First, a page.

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The Prophet Jeremiah

The Prophet Jeremiah


The great prophet Jeremiah lived during one of the most critical periods in Jewish history. He saw the destruction of Jerusalem and of the Beth Hamikdosh, after his warnings and prophecies fell on deaf ears. When the catastrophe came, he lamented the terrible fate of his people in the Book of Eichah (Lamentations) which we read on Tisha B'Av. At the same time he was a source of courage to his people by pointing out to them the path that would lead to their redemption. His prophecies are recorded in the Book of Jeremiah, which also contains the important events of his life.

Jeremiah was born in a priestly family, in the town of Anatoth belonging to the Tribe of Benjamin. His father was the prophet and Kohen-Gadol (High Priest) Hilkiah. Jeremiah began his prophecies in the thirteenth year of King Josiah's reign (in the year 3298). The prophet Zephania and the prophetess Hulda also lived at that time.

Jeremiah was still a young man when the spirit of prophecy came upon him. He was fearful to accept such a responsibility, declaring, "I am still a boy!" But G‑d said to him, "Say not, 'I am a boy,' for you shall go to all that I shall send you, and whatever I command you you shall speak. Be not afraid of them, for I am with you to deliver you" (Jeremiah 1:6-8). From that moment, Jeremiah lost all fear and delivered his sad prophecies and warnings without regard for the king and his strong men, often at the very peril of his life. He prophesied during the remaining years of Josiah's reign (3285-3316) and during the reigns of his sons Jehoachaz (who reigned three months), and Jeohiakim (3316-3327), the latter's son Jehoiachin (who reigned for 100 days), and finally Zedekiah, the son of Josiah, the last king of Judah (3327-3338). Altogether Jeremiah prophesied for forty years until the Destruction of the Beth Hamikdosh, and for a short time thereafter.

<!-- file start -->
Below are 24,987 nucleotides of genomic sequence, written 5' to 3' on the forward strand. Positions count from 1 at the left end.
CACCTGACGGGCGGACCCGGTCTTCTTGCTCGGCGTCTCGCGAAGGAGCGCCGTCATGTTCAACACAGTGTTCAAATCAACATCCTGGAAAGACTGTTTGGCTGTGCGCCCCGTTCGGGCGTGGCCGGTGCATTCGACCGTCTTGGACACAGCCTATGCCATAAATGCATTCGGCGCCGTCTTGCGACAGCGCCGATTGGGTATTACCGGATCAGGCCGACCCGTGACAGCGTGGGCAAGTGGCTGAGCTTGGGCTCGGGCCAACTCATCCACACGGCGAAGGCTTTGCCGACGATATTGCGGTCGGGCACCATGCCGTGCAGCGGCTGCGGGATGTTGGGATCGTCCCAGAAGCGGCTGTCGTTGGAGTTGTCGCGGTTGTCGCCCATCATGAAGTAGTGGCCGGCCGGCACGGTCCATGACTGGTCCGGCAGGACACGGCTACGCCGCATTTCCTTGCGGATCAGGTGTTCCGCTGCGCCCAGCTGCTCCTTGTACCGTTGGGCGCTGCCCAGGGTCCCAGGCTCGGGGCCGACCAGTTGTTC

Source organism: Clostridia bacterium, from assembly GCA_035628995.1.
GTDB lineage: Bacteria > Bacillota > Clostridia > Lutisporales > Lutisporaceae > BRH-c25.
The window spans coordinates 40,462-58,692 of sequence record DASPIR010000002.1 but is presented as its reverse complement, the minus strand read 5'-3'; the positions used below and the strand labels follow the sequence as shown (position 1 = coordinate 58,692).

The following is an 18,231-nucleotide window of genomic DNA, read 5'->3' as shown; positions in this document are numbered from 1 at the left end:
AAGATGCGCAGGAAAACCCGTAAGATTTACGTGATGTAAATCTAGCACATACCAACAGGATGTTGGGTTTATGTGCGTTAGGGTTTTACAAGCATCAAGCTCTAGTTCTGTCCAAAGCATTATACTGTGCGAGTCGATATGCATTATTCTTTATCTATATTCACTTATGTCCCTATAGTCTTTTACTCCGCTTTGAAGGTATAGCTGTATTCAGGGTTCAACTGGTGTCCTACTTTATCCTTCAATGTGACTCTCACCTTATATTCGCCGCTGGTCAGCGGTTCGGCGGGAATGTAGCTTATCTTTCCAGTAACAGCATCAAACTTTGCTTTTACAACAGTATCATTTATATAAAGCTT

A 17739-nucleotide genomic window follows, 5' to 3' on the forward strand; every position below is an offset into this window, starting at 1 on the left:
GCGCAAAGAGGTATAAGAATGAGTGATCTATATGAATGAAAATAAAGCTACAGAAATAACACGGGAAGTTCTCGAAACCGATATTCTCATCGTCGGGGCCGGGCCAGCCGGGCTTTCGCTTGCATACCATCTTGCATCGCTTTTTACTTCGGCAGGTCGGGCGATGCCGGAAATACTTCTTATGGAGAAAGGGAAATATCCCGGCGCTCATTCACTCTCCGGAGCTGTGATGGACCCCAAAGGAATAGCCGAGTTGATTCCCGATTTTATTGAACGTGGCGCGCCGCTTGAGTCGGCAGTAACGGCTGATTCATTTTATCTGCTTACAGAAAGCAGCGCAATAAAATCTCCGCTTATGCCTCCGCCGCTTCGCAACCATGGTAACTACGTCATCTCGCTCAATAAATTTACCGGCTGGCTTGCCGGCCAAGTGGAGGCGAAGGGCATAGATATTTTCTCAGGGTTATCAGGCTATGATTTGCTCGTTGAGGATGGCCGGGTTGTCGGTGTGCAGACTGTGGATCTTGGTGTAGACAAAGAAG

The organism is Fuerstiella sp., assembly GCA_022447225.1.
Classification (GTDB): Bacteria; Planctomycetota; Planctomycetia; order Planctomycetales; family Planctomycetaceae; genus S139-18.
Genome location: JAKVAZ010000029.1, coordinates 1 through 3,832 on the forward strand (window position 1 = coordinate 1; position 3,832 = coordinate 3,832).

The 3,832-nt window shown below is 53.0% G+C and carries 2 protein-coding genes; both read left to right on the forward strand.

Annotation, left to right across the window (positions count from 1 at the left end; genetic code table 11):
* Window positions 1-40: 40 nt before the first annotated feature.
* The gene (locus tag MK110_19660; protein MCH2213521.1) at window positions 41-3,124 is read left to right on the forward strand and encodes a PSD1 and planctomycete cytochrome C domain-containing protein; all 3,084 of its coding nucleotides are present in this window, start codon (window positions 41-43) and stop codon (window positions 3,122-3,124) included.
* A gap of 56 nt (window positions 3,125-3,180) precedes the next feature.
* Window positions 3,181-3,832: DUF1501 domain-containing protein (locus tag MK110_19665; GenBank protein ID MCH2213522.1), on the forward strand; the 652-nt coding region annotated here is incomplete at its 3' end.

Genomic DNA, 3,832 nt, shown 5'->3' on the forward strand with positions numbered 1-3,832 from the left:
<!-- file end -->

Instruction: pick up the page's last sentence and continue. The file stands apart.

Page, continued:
One of Jeremiah's first missions was to go to the exiled Ten Tribes of Israel, whose kingdom in the north had been destroyed by the Assyrians less than a century previously (in the year 3205). Jeremiah brought them courage and hope and induced many of them to return to their native land.

King Josiah was the last G‑d-fearing monarch that reigned in Judah. He fell in battle against Pharaoh Necho, king of Egypt. After his death the people sank deeper in idolatry, and Jeremiah tried hard, but without avail, to bring them back to the path of the Torah.

In a moving prophecy, Jeremiah reminded his people of their early history, when, full of faith, they followed Moshe Rabbenu into the desert. He pictured the loyalty of the Jewish people to G‑d as that of a newly-wedded bride to her husband, and he wonders what has happened to his people that they had turned away from G‑d:

"Thus says G‑d: I remember unto you the affection of your youth, the love of your betrothal; how you went after Me in the wilderness, in a land that was not sown. Israel is G‑d's holy portion, the first harvest; all that devour him shall be held guilty; evil shall come upon them, says G‑d.

"Hear ye the word of G‑d, O House of Jacob, and all the families of the House of Israel. Thus says G‑d: What unrighteousness have your fathers found in Me that they are gone far from Me and have walked after vanity and have become vain?... I brought you into a land of plentiful fields, to eat its fruit and goodness; but when you entered, you defiled My land, and made my heritage an abomination... For My people have committed two evils: They have forsaken Me, the fountain of living waters, to hew for themselves cisterns, that can hold no water." (Jeremiah 2:2-13).

It is not enough, the prophet complained, that the Jewish people have forsaken G‑d and His Torah-the fountain of life, but they turned to idolatry and a false way of life which can give no life, but only misfortune.

The prophet declared that the wisdom of the idol worshipping nations, nor riches, nor power have real value, but only knowledge of G‑d and following in His ways. Thus, one of Jeremiah's most famous teachings is the following: